What the Family Would Let You See, the Pentagon Obstructs
Lt. Col. Billy Hall, one of the most senior officers to be killed in the Iraq war, was laid to rest yesterday at Arlington National Cemetery. It's hard to escape the conclusion that the Pentagon doesn't want you to know that.
The family of 38-year-old Hall, who leaves behind two young daughters and two stepsons, gave their permission for the media to cover his Arlington burial -- a decision many grieving families make so that the nation will learn about their loved ones' sacrifice. But the military had other ideas, and they arranged the Marine's burial yesterday so that no sound, and few images, would make it into the public domain.
That's a shame, because Hall's story is a moving reminder that the war in Iraq, forgotten by much of the nation, remains real and present for some. Among those unlikely to forget the war: 6-year-old Gladys and 3-year-old Tatianna. The rest of the nation, if it remembers Hall at all, will remember him as the 4,011th American service member to die in Iraq, give or take, and the 419th to be buried at Arlington. Gladys and Tatianna will remember him as Dad.
The two girls were there in Section 60 yesterday beside grave 8,672 -- or at least it appeared that they were from a distance. Journalists were held 50 yards from the service, separated from the mourning party by six or seven rows of graves, and staring into the sun and penned in by a yellow rope. Photographers and reporters pleaded with Arlington officials.
"There will be a yellow rope in the face of the next of kin," protested one photographer with a large telephoto lens.
"This is the best shot you're going to get," a man from the cemetery replied.
"We're not going to be able to hear a thing," a reporter argued.
"Mm-hmm," an Arlington official answered.
The distance made it impossible to hear the words of Chaplain Ron Nordan, who, an official news release said, was leading the service. Even a reporter who stood surreptitiously just behind the mourners could make out only the familiar strains of the Lord's Prayer. Whatever Chaplain Nordan had to say about Hall's valor and sacrifice were lost to the drone of airplanes leaving National Airport.
It had the feel of a throwback to Donald Rumsfeld's Pentagon, when the military cracked down on photographs of flag-draped caskets returning home from the war. Rumsfeld himself was exposed for failing to sign by hand the condolence letters he sent to the next of kin. His successor, Robert Gates, has brought some glasnost to the Pentagon, but the military funerals remain tightly controlled. Even when families approve media coverage for a funeral, the journalists are held at a distance for the pageantry -- the caisson, the band, the firing party, "Taps," the presenting of the flag -- then whisked away when the service itself begins.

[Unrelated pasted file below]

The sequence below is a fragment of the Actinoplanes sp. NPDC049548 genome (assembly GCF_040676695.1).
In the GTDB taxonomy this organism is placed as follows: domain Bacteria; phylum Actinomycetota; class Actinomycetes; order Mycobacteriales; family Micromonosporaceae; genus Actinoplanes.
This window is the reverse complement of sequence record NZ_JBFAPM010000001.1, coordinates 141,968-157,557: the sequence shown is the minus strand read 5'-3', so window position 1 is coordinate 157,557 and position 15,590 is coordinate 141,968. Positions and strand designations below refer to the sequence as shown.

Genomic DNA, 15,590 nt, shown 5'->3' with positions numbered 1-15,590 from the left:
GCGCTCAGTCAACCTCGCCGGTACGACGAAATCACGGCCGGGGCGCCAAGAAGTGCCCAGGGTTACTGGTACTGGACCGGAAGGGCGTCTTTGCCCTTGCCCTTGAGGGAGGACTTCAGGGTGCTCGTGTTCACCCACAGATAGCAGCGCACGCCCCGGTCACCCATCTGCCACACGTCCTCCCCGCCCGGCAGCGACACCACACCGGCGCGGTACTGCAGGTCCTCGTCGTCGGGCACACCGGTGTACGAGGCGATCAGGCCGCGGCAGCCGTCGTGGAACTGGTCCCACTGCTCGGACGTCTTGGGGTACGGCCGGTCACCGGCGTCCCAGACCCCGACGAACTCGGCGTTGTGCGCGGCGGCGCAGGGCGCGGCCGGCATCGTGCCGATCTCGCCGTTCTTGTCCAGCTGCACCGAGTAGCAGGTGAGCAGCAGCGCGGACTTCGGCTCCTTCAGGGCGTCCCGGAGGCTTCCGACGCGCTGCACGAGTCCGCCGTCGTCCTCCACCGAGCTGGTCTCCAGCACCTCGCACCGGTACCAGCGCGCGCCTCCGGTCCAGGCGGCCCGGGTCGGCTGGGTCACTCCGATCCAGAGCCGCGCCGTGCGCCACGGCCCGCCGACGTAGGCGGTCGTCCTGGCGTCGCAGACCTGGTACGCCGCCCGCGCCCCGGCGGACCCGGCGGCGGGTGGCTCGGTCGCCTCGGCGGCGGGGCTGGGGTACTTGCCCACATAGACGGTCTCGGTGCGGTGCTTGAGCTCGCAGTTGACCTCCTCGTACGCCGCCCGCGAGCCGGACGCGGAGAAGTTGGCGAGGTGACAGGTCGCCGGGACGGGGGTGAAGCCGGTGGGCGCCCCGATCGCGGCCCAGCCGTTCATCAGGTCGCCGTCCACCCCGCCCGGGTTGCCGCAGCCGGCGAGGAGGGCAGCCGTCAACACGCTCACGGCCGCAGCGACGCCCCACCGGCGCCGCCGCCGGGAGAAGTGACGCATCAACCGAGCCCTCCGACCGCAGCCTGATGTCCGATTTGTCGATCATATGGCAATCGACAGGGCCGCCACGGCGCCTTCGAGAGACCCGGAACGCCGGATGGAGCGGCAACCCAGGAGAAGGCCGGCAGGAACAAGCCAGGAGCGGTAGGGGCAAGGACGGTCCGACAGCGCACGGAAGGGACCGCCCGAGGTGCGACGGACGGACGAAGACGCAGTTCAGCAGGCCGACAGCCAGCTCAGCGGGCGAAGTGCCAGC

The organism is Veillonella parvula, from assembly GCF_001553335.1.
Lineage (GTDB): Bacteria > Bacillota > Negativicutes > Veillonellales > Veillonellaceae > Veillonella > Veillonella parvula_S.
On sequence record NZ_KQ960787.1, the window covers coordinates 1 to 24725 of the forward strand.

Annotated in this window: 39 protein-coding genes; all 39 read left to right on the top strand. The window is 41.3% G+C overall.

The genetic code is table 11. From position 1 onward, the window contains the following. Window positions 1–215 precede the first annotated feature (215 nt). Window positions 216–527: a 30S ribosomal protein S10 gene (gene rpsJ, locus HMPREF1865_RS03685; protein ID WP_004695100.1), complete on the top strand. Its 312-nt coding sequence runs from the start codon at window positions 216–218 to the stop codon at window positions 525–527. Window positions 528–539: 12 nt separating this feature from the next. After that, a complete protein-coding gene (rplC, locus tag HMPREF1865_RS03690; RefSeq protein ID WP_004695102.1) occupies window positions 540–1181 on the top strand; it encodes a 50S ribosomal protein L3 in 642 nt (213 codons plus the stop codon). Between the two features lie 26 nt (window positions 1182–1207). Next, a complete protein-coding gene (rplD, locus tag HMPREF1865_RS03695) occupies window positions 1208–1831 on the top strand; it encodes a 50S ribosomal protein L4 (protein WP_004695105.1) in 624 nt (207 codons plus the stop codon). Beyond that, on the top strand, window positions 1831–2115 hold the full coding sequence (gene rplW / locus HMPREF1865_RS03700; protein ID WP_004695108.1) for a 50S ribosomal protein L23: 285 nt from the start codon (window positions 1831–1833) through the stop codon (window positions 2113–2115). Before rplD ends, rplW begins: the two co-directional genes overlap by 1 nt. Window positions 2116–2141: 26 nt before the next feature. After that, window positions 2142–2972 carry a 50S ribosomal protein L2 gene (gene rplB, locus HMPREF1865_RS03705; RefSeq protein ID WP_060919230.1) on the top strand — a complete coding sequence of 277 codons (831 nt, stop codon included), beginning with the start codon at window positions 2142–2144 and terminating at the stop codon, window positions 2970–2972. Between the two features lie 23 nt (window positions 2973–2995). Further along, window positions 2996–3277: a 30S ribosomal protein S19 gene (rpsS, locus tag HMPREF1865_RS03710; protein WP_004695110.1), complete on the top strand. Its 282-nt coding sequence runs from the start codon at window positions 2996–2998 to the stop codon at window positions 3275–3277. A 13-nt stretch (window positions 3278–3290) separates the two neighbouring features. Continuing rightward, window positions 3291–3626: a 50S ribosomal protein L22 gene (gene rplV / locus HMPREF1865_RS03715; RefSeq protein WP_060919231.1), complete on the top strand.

Nor does the blocking of funeral coverage seem to be the work of overzealous bureaucrats. Gina Gray, Arlington's new public affairs director, pushed vigorously to allow the journalists more access to the service yesterday -- but she was apparently shot down by other cemetery officials.
Media whining? Perhaps. But the de facto ban on media at Arlington funerals fits neatly with an effort by the administration to sanitize the war in Iraq. That, in turn, has contributed to a public boredom with the war. A Pew Research Center poll earlier this month found that 14 percent of Americans considered Iraq the news story of most interest -- less than half the 32 percent hooked on the presidential campaign and barely more than the 11 percent hooked on the raid of a polygamist compound in Texas.
On March 29, a week before the raid on the polygamists' ranch, William G. Hall was riding from his quarters to the place in Fallujah where he was training Iraqi troops when his vehicle hit an improvised explosive device. He was taken into surgery, but he died from his injuries. The Marines awarded him a posthumous promotion from major to lieutenant colonel.
Newspapers in Seattle, where Hall had lived, printed an e-mail the fallen fighter had sent his family two days before his death.
"I am sure the first question in each of your minds is my safety, and I am happy to tell you that I'm safe and doing well," he wrote, giving his family a hopeful picture of events in Iraq. "I know most of what you hear on the news about Iraq is not usually good news and that so many are dying over here," the e-mail said. "That is true to an extent but it does not paint the total picture, and violence is not everywhere throughout the country. So please don't associate what you see on the news with all of Iraq.
"Love you and miss you," he wrote. "I'll write again soon."
Except, of course, that he didn't. And yesterday, his family walked slowly behind the horse-drawn caisson to section 60. In the front row of mourners, one young girl trudged along, clinging to a grown-up's hand; another child found a ride on an adult's shoulders.
It was a moving scene -- and one the Pentagon shouldn't try to hide from the American public.